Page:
Glenda Flowers stood at the edge of a crowd of angry veterans at San Francisco's War Memorial building. They had been waiting months, even years, to hear whether they would receive disability benefits, and they were tired of excuses.
Flowers, a 31-year-old Iraq veteran and mother of two, had come to the meeting with a pair of Veterans Affairs officials because she wanted to be heard. But she was trying too hard to fight back tears to take the microphone.
The social worker who accompanied her couldn't let her be overlooked.
"Nobody brought up here that a lot of these young vets have children," said Marcy Orosco, who heads a Salvation Army transitional housing program in San Francisco. "Because of this wait, she was living in her car with her children.… What are you going to do about that?"
Flowers, a small, compact woman eager for adventure, thought the Army would be her life. But when her marriage to a fellow soldier and her mental health collapsed under the strain of their tours to Iraq, she found herself alone with her children facing the prospect of another deployment.
She left the Army in January 2010 and submitted a benefits claim the same month, citing post-traumatic stress disorder and injuries from years of parachute jumps, among other ailments.
She didn't know it at the time, but her application would become a case study in the kinds of issues that can delay a claim.
Another Iraq veteran, Ari Sonnenberg, said the agonizing wait and bureaucratic bungling added to an already painful transition to civilian life. He wonders how many people will want to serve in the future.
We're very quick to send people to war, but we're super slow taking care of those people that actually make that sacrifice."
— Ari Sonnenberg
"I never used to understand why the Vietnam guys were so bitter," he said. "We're very quick to send people to war, but we're super slow taking care of those people that actually make that sacrifice."
Willie Clark, the western-area director for the VA's Veterans Benefits Administration, made a promise that April day in San Francisco:
"We're going to start with our oldest cases, cases in excess of two years, we're going to complete every one of them and we're going to do so within the next 60 days.
"And once we fix those," he said, "we'll start with our 1-year-old cases.... We owe it to you to get this done."
In the months since the meeting, the VA has made progress, reducing the number of claims pending more than 125 days by 35%, from a peak of 611,000 in March.
A new computer system is helping to speed up claims processing, which until this year was still mostly handled on paper — about 5,000 tons of it a year, officials said. Additional staff has been hired, training has been revamped and the work flow has been reorganized.
The partial government shutdown in October was a temporary setback, forcing the department to suspend mandatory overtime for claims processors. When the department resumed full operations, officials said, they couldn't keep their promise to clear out all cases that had been pending more than a year by the end of the month.
But as of Nov. 4, 94% of these claims had been processed, according to VA figures. By 2015, officials are promising to process all claims within 125 days.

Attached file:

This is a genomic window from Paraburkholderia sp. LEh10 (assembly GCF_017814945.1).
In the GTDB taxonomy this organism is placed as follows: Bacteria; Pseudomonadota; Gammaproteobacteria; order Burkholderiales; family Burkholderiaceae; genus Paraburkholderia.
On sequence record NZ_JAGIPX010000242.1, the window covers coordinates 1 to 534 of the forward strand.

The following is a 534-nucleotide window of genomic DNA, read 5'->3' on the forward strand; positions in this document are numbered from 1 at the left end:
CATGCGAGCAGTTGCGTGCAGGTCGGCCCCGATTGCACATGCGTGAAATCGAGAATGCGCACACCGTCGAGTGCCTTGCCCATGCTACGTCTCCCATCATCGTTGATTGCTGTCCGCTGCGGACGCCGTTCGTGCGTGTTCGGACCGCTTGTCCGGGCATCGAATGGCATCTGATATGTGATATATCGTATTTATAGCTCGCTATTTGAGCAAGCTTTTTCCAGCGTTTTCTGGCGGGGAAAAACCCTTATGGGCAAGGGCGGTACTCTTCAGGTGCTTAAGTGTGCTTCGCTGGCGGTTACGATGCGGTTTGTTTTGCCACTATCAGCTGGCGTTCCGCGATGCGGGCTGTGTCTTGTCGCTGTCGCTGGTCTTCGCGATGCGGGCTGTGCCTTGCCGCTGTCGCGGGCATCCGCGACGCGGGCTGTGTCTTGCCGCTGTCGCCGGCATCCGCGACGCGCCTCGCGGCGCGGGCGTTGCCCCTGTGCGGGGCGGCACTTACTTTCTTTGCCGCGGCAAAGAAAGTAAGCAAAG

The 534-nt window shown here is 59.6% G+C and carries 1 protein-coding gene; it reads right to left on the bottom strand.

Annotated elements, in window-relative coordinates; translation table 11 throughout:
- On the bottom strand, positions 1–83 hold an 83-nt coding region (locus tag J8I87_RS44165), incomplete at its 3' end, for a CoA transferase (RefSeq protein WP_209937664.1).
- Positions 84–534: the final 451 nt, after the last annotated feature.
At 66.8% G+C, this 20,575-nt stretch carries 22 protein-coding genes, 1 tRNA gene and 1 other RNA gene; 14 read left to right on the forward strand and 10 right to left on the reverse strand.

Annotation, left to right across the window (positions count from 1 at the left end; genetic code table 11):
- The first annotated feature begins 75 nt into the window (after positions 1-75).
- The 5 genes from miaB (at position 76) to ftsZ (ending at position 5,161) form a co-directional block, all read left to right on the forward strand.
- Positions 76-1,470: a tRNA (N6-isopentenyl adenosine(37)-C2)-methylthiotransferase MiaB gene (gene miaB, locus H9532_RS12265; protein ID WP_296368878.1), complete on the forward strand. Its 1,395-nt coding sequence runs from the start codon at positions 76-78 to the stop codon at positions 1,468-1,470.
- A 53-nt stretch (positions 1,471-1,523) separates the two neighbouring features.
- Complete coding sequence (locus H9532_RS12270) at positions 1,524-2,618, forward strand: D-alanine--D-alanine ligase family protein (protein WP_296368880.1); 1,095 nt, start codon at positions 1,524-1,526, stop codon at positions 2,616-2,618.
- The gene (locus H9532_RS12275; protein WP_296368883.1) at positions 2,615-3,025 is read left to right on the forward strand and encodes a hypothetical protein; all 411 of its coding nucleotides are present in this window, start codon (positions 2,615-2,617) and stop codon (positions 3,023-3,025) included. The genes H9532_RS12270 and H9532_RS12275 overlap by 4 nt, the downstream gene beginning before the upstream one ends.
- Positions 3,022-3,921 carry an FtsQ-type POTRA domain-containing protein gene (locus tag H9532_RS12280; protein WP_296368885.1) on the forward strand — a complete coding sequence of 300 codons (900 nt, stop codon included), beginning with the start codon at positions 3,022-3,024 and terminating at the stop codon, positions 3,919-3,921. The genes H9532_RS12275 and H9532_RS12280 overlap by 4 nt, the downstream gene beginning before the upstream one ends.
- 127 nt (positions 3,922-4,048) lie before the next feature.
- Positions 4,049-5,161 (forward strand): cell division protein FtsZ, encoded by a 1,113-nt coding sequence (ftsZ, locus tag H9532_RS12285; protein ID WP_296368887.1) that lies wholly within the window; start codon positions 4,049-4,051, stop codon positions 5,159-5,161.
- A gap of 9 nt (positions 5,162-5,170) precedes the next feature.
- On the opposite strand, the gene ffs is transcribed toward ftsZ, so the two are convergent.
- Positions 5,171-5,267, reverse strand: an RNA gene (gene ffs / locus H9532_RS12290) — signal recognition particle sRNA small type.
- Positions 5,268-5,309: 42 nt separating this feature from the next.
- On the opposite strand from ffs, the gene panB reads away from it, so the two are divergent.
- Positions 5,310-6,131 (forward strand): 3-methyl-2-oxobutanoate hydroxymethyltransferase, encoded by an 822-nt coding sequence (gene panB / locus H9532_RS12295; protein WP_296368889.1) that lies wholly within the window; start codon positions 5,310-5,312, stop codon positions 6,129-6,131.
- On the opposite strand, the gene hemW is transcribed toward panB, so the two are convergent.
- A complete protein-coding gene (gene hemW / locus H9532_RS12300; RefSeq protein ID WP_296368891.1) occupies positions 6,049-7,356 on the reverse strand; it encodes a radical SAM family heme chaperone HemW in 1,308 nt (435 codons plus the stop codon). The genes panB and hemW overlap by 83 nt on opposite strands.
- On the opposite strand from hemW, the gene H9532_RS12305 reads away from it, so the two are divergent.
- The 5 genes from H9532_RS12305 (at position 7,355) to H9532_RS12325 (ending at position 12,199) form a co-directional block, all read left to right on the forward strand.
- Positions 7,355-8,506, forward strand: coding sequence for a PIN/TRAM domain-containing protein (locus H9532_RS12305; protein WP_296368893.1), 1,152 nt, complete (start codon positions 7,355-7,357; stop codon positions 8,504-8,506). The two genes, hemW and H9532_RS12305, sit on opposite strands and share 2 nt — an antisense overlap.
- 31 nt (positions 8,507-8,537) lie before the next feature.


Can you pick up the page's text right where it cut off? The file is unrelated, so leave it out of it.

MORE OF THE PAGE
Although a growing number of veterans are now receiving aid, they say the damage done to their financial stability, family relationships and own self-worth is not so easily remedied.
Sonnenberg, a pale, wiry bundle of nerves who deployed three times to Iraq, didn't attend the San Francisco meeting. He took part in a similar forum last year and couldn't face another round. He sent some of his artwork to be displayed in his place.
The sad "naïve" figures, painted against dark, swirling backgrounds, are one of the ways he tries to deal with searing memories from Iraq. One dreadful day stands out, the day that multiple bombers struck a village near the combat outpost where he was serving as a platoon sergeant. Ambulances packed with scores of wounded arrived at the gates.
Sonnenberg, 37, is haunted by all the blood, the screams and the lives lost — many of them children. When helicopters had evacuated the last of the survivors, he says, he sent his soldiers to bed while he scrubbed the blood away.
"I did it so my guys wouldn't have to do it," he said. "So they wouldn't have to wake up to that."
Long after he left the Army in 2009, his wife, Patty, would find him scrubbing, convinced there was blood everywhere. He couldn't stand to be near his son, who reminded him of the children in Iraq. Crowds made him shaky and short of breath. He barely slept, suffered frequent memory lapses and would burst into a rage at the slightest provocation. When his wife was recovering from cancer, she had to work because he couldn't function in a job.
For a time, he sought solace and purpose by working as a priest at Hare Krishna temples in India and Africa. But he said, "I was an angry monk and apparently you can't be that."
Although Sonnenberg is at pains to point out the excellent care he has received from VA hospitals for PTSD and a traumatic brain injury, he said dealing with the benefits section was a constant runaround.
"You'd call up and you'd ask, 'What's the status?' Nobody knew," he said. "Then you'd make an official inquiry, and they would say, 'OK, here's the number.' And then when you call up a week later, there's no record of that inquiry."